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Farm Management Survey, 2017

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Released: 2019-04-26

According to the 2016 Census of Agriculture, there were 193,492 farms in Canada. These farms are complex businesses that require a high level of management and organization. Due to changing technologies, new and unforeseen issues and the implementation of new laws and regulations, farm operators need to constantly adapt.

Staff management practices, crop input management, managing agricultural operations' environmental impacts and integrating new technologies are some examples of how farms are evolving to adapt to a changing work environment.

Farms using overtime and new technologies to address staffing issues

In 2017, 20% of Canadian farms asked their employees to work overtime to compensate for a lack of workers, while 14% adopted improved technologies to reduce staffing needs. Another 8% of farms restructured their operations to reduce or eliminate certain farm functions.

Overall, 65% of farms reported not being concerned by a lack of staff or not engaging in activities to address staffing issues.

In 2017, 54% of farms in Nova Scotia, 44% in New Brunswick and 29% in Prince Edward Island reported that they were not concerned with staffing requirements. In these three provinces, farms most commonly adopted improved technologies, used overtime, or used employee training and certification programs to manage staffing needs.

Farmers can also use the Temporary Foreign Workers (TFW) program to manage staffing requirements. Nationally, 4% of all farms used this program in 2017, with farmers in British Columbia (12%) and Nova Scotia (11%) most likely to do so.

By type of farm, fruit, vegetable, berry and nut farms (33%)—which are very labour-intensive operations—were the most likely to use the TFW program. They also used improved technologies (33%), overtime (27%) and employee training (25%) more often than other types of farms to manage staffing needs.

Dairy producers more likely to use custom operators

Custom operators use their own equipment to work on a farm manager's land for a set fee or rate. In 2017, 43% of Canadian farms used custom operators.

By type of farm, dairy producers (69%) and field crop producers (55%) were more likely to use this type of worker. Geographically, the use of custom operators was more prevalent on farms in Ontario (58%) and Quebec (51%).

Quebec and New Brunswick report the highest shares of farms with an environmental farm plan

An environmental farm plan (EFP) is a formal, written overall assessment of environmental issues or concerns related to an operation. In 2017, 40% of farms in Canada had an EFP, while 7% were developing one and 53% did not have one.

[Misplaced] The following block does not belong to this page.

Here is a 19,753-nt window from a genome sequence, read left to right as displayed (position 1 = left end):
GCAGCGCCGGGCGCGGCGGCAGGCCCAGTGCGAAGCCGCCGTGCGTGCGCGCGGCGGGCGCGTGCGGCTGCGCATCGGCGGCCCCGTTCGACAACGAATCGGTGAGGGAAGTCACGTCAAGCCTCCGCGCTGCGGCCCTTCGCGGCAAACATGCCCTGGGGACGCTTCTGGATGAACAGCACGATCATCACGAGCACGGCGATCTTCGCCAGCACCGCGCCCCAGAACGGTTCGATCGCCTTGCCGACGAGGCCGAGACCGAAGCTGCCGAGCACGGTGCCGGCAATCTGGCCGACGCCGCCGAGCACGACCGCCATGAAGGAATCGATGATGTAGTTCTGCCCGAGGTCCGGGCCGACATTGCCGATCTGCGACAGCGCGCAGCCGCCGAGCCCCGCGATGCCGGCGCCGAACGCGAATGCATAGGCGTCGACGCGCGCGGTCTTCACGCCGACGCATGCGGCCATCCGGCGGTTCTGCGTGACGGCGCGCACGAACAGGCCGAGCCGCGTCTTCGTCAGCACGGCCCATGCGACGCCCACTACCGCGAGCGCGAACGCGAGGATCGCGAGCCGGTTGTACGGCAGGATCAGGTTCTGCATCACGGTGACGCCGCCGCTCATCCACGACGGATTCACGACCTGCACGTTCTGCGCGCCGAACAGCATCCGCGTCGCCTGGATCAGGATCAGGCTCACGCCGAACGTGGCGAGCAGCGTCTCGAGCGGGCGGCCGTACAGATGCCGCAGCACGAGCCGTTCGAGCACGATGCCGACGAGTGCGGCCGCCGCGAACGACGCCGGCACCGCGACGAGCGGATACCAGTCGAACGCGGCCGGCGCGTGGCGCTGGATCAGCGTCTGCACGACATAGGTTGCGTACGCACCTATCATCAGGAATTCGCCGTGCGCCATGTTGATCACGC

Nationally, farms in Quebec (81%) and New Brunswick (74%) were the most likely to have an EFP in 2017. In Quebec, the only province obligating EFPs for most farm types, 82% of farms with an EFP had created it less than two years before. In contrast, farms in the Western provinces (from 25% to 28%) were less likely to report having an EFP.

By farm type, 81% of dairy producers, 80% of pig producers and 71% of poultry producers had an EFP—the highest shares—while beef producers (30%) were less likely to have one than other types of farms.

Many Canadian farms use Global Positioning System technology to manage their farm operations

In 2017, 84% of all field crop producers used Global Positioning System (GPS) tools. Among field crop producers who reported using the technology, most used it as tracking or guidance systems (90%), to generate yield maps (32%) and to target or vary fertilizer application rates (28%).

Most field crop producers in Manitoba (95%), Saskatchewan (95%) and Alberta (90%) used GPS equipment in their operations, mainly as tracking or guidance systems.

Forage crop operations in Manitoba (42%) and Saskatchewan (40%) were the most likely to use GPS tools, mostly as guidance systems. They also used them to apply fertilizer and to help design improved land drainage.

Most field crop producers apply herbicides to their fields

Pest management is another important aspect of farm management. In Canada, 93% of field crop producers used herbicides, 38% used fungicides, 26% used insecticides and 1% used bio-pesticides to manage pests on their operations.

Among fruit, vegetable, berry and nut producers, 76% used herbicides, 70% used fungicides, 68% used insecticides and 9% used bio-pesticides.

In 2017, the use of herbicides in field crop production was very common in every sampled province (between 90% and 98%). Insecticide use was reported more often in Ontario than in any other province (35% of field crop producers). In Manitoba, 61% of field crop producers used fungicides, more than in other provinces.

Among fruit, vegetable, berry and nut producers, herbicides were most often applied on farms in Manitoba (93%) and Alberta (98%), while insecticides were most commonly used on farms in Prince Edward Island (97%) and Manitoba (87%). Farms in Manitoba (96%) used fungicides more often than farms in other provinces.

  Note to readers

The Farm Management Survey

The Farm Management Survey (FMS) is a collaborative project between Statistics Canada and Agriculture and Agri-Food Canada.

The FMS contributes to Agriculture and Agri-Food Canada's work on measuring selected management practices in the agricultural sector. The information generated from this survey informs federal and provincial policy decisions in the sector.

Methodological information

Information on the Farm Management Survey is available.

Contact information

For more information, or to enquire about the concepts, methods or data quality of this release, contact us (toll-free 1-800-263-1136; 514-283-8300; or Media Relations (613-951-4636;

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